Tom Sietsema checks out two tasting menu experiences this week and finds them both terrifc. He tries out the family-style dinner at G and the omakase menu at Zentan. He calls the former "an Italian spread that rivals what some of the expense-account establishments are serving." Meanwhile, he writes of Zentan, "The few details I'd change would include the schedule and the size of the party. Zentan's $65, many-coursed omakase, which doesn't allow for substitutions, is offered only on Thursday to no more than five diners at a single seating. Food that borders on the glorious deserves a wider audience." [WaPo]
Sietsema finds decent pizza and sandwiches at the new, casual Campono from Bob Kinkead.
A torpedo of tender beef, the sandwich packs in provolone cheese and a slaw that gets its bite from lime juice and jalapeño. Diners need to open wide for Campono's winning egg salad sandwich, too. Its recipe, Kinkead says, was "stolen from Mark Furstenberg," the Washington baker soon to roll out Bread Furst in Upper Northwest. The filling is chunky rather than creamy, and interspersed with diced green bell pepper. [WaPo]
Stefanie Gans reviews At Kaiser's, offering Austrian in Ashburn.
Served in a squat, swivel-closure glass jar, a light beef broth shows off its oniony side and in lieu of noodles, offers strips of herby pancake. Somehow, the slivers achieved stasis: They do not swell from the broth or dissolve into mush, but stay doughy. The wienerschitzel is less surprising, but still good, as pork, pounded to the height of a piece of paper, gains its taste from a heavy breading and frying and a dab of lingonberry jam. [NoVa Mag]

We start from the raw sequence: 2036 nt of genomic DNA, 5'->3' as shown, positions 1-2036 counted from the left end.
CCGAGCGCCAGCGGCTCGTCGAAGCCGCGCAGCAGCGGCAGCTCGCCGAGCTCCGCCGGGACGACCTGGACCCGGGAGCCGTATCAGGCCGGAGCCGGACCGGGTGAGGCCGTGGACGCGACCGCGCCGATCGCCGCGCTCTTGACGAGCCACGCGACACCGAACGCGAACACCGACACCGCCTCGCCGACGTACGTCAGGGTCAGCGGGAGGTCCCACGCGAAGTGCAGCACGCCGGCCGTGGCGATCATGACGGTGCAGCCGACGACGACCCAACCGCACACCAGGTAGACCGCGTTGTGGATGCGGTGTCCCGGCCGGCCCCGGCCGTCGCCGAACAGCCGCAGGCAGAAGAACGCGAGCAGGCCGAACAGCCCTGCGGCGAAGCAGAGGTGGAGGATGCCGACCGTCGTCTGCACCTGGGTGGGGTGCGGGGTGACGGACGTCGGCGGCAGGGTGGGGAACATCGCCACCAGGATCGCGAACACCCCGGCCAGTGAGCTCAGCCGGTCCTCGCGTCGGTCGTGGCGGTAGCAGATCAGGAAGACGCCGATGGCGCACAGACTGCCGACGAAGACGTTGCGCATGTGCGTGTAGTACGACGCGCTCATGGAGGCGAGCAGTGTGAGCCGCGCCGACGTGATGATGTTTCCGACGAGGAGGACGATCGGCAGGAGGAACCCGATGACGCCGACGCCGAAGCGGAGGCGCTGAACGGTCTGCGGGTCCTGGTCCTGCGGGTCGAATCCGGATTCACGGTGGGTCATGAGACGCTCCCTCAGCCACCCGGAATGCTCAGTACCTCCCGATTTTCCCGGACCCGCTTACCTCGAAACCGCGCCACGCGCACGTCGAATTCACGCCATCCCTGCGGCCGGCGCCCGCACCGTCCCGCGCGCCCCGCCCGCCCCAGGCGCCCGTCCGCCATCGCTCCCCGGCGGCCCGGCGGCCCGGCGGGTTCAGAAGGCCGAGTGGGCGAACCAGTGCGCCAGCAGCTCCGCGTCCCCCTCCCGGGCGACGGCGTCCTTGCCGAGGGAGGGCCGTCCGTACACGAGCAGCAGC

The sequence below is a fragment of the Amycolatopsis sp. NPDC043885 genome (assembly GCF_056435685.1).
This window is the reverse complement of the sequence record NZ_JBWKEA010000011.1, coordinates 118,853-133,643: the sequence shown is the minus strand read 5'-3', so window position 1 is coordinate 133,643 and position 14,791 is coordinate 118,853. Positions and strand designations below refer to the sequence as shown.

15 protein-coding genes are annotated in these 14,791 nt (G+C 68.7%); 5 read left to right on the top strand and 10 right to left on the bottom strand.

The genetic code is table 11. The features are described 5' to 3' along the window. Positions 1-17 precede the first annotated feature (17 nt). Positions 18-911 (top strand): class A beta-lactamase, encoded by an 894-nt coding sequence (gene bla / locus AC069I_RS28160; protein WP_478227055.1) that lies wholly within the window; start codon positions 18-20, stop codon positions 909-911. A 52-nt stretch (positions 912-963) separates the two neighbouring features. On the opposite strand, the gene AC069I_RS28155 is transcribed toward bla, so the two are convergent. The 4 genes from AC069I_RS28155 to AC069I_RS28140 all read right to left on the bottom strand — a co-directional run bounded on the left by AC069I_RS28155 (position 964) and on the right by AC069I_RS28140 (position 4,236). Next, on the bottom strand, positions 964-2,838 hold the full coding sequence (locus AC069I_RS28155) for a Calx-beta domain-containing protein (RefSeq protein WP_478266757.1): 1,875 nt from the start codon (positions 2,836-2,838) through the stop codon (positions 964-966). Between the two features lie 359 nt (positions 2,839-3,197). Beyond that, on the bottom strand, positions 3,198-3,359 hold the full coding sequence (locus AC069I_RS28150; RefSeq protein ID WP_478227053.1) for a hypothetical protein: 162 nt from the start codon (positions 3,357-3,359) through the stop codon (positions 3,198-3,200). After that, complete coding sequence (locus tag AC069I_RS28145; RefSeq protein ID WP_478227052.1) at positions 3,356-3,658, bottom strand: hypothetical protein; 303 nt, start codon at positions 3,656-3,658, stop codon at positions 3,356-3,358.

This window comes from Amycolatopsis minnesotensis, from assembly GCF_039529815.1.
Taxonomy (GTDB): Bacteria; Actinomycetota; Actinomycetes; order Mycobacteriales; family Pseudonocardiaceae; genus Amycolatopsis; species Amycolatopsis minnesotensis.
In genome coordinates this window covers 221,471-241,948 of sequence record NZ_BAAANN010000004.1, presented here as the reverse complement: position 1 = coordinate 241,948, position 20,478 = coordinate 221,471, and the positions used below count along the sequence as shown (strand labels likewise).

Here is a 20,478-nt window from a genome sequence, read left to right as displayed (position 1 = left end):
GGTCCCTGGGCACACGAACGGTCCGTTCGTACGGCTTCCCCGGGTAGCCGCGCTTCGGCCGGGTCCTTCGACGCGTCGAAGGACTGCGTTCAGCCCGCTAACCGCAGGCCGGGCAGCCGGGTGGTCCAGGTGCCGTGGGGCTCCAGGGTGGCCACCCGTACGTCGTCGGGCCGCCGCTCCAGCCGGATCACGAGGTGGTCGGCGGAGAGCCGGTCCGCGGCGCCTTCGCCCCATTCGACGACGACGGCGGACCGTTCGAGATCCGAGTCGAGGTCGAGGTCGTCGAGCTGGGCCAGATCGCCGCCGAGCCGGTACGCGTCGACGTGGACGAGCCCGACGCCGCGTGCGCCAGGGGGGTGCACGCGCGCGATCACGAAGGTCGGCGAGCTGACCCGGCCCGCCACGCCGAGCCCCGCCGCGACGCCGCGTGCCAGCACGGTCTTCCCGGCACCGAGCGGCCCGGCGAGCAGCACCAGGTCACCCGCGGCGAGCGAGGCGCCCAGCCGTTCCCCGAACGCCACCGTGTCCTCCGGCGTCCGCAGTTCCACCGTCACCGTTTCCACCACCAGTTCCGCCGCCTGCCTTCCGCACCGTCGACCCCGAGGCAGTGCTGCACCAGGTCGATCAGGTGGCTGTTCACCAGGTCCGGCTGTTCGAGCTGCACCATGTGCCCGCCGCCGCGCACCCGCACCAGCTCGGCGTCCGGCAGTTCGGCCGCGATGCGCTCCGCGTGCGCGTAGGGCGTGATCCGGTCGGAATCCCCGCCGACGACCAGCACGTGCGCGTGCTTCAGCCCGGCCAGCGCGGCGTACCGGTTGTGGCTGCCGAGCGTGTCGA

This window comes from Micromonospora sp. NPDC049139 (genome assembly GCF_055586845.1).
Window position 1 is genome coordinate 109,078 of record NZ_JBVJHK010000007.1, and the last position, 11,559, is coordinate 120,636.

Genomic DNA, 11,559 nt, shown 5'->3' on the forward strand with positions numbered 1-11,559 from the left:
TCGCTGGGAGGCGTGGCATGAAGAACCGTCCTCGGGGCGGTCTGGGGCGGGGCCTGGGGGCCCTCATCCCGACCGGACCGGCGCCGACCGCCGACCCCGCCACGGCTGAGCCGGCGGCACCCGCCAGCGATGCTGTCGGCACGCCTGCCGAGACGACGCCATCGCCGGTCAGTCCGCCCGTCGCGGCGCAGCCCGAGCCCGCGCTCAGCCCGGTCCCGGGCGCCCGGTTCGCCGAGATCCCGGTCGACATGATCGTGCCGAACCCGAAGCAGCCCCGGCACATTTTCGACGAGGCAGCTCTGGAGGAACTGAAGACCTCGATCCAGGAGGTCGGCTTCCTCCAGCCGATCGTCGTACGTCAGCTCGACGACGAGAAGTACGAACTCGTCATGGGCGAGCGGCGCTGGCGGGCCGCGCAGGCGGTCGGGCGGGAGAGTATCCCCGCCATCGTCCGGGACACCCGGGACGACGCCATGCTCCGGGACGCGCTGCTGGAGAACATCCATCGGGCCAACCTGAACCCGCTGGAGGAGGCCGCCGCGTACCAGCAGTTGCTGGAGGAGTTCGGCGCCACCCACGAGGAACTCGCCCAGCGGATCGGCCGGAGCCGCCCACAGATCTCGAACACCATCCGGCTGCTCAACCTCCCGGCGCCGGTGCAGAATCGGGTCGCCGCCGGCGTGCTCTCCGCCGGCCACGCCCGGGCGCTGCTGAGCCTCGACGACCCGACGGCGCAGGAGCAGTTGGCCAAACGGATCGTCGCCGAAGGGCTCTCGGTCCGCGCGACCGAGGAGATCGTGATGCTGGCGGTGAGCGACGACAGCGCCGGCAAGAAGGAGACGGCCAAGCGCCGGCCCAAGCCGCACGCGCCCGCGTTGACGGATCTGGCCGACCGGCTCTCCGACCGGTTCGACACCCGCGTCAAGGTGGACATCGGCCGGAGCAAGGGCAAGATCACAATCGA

David Hagedorn appreciates the new Joe's Seafood, Prime Steak & Stone Crab in DC Magazine this week. "The restaurant fits so seamlessly into DC's clubby scene that its competitors should worry this summer. Joe's may very well claw its way to the top." [DCM]
Warren Rojas takes a walk back in time to visit The Monocle. The menu is hit or miss, but there's a good burger. "The menu remains married to the concept of meat and potatoes. Some of the priciest entrees are a 20-ounce rib-eye ($42) adorned with Toyos' custom maître 'd butter (spiked with jalapenos), a 14-ounce sirloin ($38) typically escorted by scalloped potatoes and steamed vegetables, and grilled lamb chops ($34) accented with balsamic vinegar. Seafood selections run the gamut (smoked salmon carpaccio, roast branzino bathed in champagne sauce), though not all turn out as swimmingly as others." [RC]
Tyler Cowen reviews two places, Kabob House and Yayla Bistro. Of the latter, he says, "Suddenly we have a new Turkish restaurant, and it is one of the best around, definitely worth a visit. More going for the business and yuppie lunch trade than a mom and pop, but not outrageously priced." [TC]